“If I’m peaceful protesting…I know they would try to arrest me, and I would die right there because you’re not going to kidnap me. I know my rights, but I stand on my rights. That’s what separates me, that’s why they’re afraid of me,” he says in his video from Dallas.
In other recordings Long analyzed the case of Sandra Bland, the black woman who was arrested by a Texas highway patrolman last year and killed herself in jail three days later.
Another video on Long’s Youtube account is of a man named Myron May discussing a conspiracy theory called gang-stalking.
People who believe they are victims of gang-stalking — they call themselves “targeted individuals” — believe that groups of government agents are tracking them at all times and attempting to manipulate their actions.
In Nov. 2014 May shot three people at the Florida State University library before being fatally shot by police. It was later revealed that May, who was black, believed that he was being stalked by government agents.
Long believed he was also a “targeted individual.” In one Internet posting discussing gang-stalking, Long offered what he said were solutions for people who believed they were victims of gangstalking.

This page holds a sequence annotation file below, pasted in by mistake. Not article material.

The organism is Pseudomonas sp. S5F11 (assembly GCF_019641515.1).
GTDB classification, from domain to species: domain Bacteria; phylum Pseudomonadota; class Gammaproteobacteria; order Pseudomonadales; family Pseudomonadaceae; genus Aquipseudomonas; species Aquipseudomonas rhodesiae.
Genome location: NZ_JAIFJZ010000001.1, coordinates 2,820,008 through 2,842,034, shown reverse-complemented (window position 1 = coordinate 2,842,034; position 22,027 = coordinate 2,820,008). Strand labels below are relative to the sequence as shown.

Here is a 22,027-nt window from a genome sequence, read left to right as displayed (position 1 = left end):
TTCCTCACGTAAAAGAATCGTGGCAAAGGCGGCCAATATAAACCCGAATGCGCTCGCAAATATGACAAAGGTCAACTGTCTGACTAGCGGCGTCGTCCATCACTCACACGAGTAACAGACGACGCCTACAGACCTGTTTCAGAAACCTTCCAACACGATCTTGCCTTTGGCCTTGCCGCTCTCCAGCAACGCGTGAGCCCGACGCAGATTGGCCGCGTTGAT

Lets all start:
1. Wearing Body Camera’s
2. Before you move into neighborhood, put every house on notice to what gang stalking is with link’s to websites & videos & program names. And Let them know your situation, standing & your philosophy on life
3. Start telling the companies’s, worker’s, & managers & owners that we are going to expose your involvement and rate your poor performances & games on the internet on sites like Yelp, Google Map’s & the Yellow Pages etc. as horrible service & accessories to Gang Stalking. (Not only will this spread the word to others who view the businesses, but will inform fellow T.I.s as well)
Long, who operated a self-motivation website called “Convos with Cosmo,” also appears to have tweeted hours before the attack unfolded.
In one video posted in recent weeks, Long left a cryptic message that may have foretold Sunday’s attack. And though he said he was once a member of the Nation of Islam, the radical sect led by Louis Farrakhan, Long also said that he had no affiliations with outside groups. (RELATED: Former Prosecutor Sues Obama, Al Sharpton For Inciting A Race War)
“I thought my own thoughts. I made my own decisions. I’m the one who’s got to listen the judgement. That’s it. And my heart is pure,” he said.
“If anything happens with me, because I’m an alpha male, I stand up, I stand firm, I stand for mine, until the end,” he said.
“Yeah, I also was a Nation of Islam member. Don’t affiliate me with it. Don’t affiliate me with anything.”
Law enforcement officials have reportedly said that Long was a member of a sovereign citizen movement. The Wall Street Journal reported that he was a member of a group called the New Freedom Group. There are no references to the group online.
Long’s Youtube account reveals at least some interest in the sovereign citizen movement. He “liked” a video from sovereign citizen activist Larken Rose entitled “When Should You Shoot A Cop?”
This post has been edited for clarity.